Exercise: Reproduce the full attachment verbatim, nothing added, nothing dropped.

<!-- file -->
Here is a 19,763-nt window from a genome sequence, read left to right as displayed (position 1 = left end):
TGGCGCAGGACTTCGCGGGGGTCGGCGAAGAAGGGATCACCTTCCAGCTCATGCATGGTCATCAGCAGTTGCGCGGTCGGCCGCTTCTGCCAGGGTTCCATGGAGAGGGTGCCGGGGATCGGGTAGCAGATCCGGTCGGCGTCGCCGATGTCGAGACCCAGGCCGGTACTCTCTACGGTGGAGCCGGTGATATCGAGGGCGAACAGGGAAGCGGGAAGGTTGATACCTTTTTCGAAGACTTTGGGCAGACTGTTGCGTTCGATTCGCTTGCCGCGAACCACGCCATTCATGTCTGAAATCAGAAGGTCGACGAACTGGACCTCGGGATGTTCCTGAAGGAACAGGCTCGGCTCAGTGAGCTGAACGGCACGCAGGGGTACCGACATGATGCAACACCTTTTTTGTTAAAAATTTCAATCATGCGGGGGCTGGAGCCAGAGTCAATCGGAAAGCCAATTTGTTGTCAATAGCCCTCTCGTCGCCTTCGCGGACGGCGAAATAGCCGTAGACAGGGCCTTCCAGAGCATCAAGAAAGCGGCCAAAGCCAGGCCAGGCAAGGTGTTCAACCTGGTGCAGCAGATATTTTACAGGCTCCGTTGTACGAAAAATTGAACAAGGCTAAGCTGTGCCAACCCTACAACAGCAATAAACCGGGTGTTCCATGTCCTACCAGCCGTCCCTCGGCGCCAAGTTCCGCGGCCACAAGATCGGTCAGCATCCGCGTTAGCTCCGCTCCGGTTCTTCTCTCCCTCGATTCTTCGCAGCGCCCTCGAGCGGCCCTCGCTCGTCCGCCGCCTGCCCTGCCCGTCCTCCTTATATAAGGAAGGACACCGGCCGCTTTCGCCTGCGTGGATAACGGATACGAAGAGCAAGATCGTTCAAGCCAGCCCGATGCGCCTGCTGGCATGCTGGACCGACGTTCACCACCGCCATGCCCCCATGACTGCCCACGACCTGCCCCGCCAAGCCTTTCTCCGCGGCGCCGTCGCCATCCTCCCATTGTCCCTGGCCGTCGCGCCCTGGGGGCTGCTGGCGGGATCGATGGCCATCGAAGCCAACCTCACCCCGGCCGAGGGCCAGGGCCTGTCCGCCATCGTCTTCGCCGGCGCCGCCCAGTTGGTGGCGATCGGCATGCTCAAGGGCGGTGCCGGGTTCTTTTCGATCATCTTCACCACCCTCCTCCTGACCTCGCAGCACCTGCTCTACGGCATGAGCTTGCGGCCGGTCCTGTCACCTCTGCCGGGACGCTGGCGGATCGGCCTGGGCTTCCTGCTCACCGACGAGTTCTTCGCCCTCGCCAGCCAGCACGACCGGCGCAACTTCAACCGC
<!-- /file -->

Here is a 19,763-nt window from a genome sequence, read left to right as displayed (position 1 = left end):
TGGCGCAGGACTTCGCGGGGGTCGGCGAAGAAGGGATCACCTTCCAGCTCATGCATGGTCATCAGCAGTTGCGCGGTCGGCCGCTTCTGCCAGGGTTCCATGGAGAGGGTGCCGGGGATCGGGTAGCAGATCCGGTCGGCGTCGCCGATGTCGAGACCCAGGCCGGTACTCTCTACGGTGGAGCCGGTGATATCGAGGGCGAACAGGGAAGCGGGAAGGTTGATACCTTTTTCGAAGACTTTGGGCAGACTGTTGCGTTCGATTCGCTTGCCGCGAACCACGCCATTCATGTCTGAAATCAGAAGGTCGACGAACTGGACCTCGGGATGTTCCTGAAGGAACAGGCTCGGCTCAGTGAGCTGAACGGCACGCAGGGGTACCGACATGATGCAACACCTTTTTTGTTAAAAATTTCAATCATGCGGGGGCTGGAGCCAGAGTCAATCGGAAAGCCAATTTGTTGTCAATAGCCCTCTCGTCGCCTTCGCGGACGGCGAAATAGCCGTAGACAGGGCCTTCCAGAGCATCAAGAAAGCGGCCAAAGCCAGGCCAGGCAAGGTGTTCAACCTGGTGCAGCAGATATTTTACAGGCTCCGTTGTACGAAAAATTGAACAAGGCTAAGCTGTGCCAACCCTACAACAGCAATAAACCGGGTGTTCCATGTCCTACCAGCCGTCCCTCGGCGCCAAGTTCCGCGGCCACAAGATCGGTCAGCATCCGCGTTAGCTCCGCTCCGGTTCTTCTCTCCCTCGATTCTTCGCAGCGCCCTCGAGCGGCCCTCGCTCGTCCGCCGCCTGCCCTGCCCGTCCTCCTTATATAAGGAAGGACACCGGCCGCTTTCGCCTGCGTGGATAACGGATACGAAGAGCAAGATCGTTCAAGCCAGCCCGATGCGCCTGCTGGCATGCTGGACCGACGTTCACCACCGCCATGCCCCCATGACTGCCCACGACCTGCCCCGCCAAGCCTTTCTCCGCGGCGCCGTCGCCATCCTCCCATTGTCCCTGGCCGTCGCGCCCTGGGGGCTGCTGGCGGGATCGATGGCCATCGAAGCCAACCTCACCCCGGCCGAGGGCCAGGGCCTGTCCGCCATCGTCTTCGCCGGCGCCGCCCAGTTGGTGGCGATCGGCATGCTCAAGGGCGGTGCCGGGTTCTTTTCGATCATCTTCACCACCCTCCTCCTGACCTCGCAGCACCTGCTCTACGGCATGAGCTTGCGGCCGGTCCTGTCACCTCTGCCGGGACGCTGGCGGATCGGCCTGGGCTTCCTGCTCACCGACGAGTTCTTCGCCCTCGCCAGCCAGCACGACCGGCGCAACTTCAACCGC